In an increasingly interconnected world, religion continues to play a critical role in the lives of individuals and their relations to society. Processes of colonialism, migration, and globalization have shaped and have been shaped by religion, leading scholars and public intellectuals to rethink traditions, beliefs, and practices and how they mediate power relations within the political, scientific, and secular spheres of society.
With this in mind, the Religion Graduate Students Association (RGSA) at the Department of Religion, University of Florida invites you to the 3rd Annual RGSA Graduate Conference featuring a Keynote Address from 5:00 – 6:00 pm by Dr. Joseph Hellweg (Florida State University) on the topic, “Making (Up) War in Côte d’Ivoire: Religion, Power, Play, and Mimesis in the Ivoirian Period”
Mike McGovern (2011) has argued that rebels and soldiers played at combat during the Ivoirian civil war between 2002 and 2011. Sasha Newell (2012) has similarly written that Ivoirian national culture centers on concerns about the authenticity of consumer goods in popular practices of conspicuous consumption. In each case, things are not what they seem in ways designed to con adversaries into thinking that more lies beneath the surface. Armed attacks never went too far, and Ivoirian youth wear jeans that look like designer brands but are counterfeits. Such mimesis aims not to simulate reality but to assert the imitation as real.
This talk explores the mimetic tactics of former Ivoirian warlord Zakaria Koné who has transformed himself from soldier, to rebel, and now military official, even negotiating with former rebels who have threatened to tarnish the new regime’s reputation due to allegations that they committed war crimes. Koné is also a dozo hunter, belonging to a ritual network that has long used mimesis to negotiate tensions between Islam and the ritual sacrifices dozos make. Koné models his political strategy, I argue, on dozos’ ability to inhabit two religious worlds at once.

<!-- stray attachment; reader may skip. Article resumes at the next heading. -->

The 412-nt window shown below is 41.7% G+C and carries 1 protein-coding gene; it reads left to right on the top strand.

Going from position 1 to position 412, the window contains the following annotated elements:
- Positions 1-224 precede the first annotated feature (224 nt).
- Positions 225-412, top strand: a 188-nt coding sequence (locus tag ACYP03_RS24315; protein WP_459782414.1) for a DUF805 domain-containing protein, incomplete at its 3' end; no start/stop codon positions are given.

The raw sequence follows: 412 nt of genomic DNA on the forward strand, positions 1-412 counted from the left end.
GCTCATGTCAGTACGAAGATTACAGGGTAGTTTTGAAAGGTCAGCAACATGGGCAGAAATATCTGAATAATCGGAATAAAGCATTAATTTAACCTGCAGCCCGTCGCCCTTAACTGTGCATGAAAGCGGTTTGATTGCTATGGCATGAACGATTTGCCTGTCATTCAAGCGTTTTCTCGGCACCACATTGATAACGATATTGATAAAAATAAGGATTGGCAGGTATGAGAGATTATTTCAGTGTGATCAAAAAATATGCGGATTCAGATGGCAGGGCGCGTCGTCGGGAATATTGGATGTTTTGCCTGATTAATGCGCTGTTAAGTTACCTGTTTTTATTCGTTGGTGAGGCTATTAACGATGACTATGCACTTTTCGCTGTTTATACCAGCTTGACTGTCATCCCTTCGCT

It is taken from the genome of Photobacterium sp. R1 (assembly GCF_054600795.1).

Contrary to the notion that nothing lies behind mimetic appearances, there are real war crimes to investigate, real attempts to marginalize former rebel soldiers, and more than playful claims of occult power in Koné’s masquerade. Power here is more than fooling people into the reality of one’s invention; it amounts to shifting between multiple realities. In doing so, Koné mirrors his regime’s show of democracy to the world while relying on undemocratic means to secure legitimacy at home—shifting between civil and uncivil society—in a more complex portrayal of statecraft, culture, and mimesis than McGovern’s or Newell’s, one that takes religion “seriously” (Ellis and ter Haar 2007).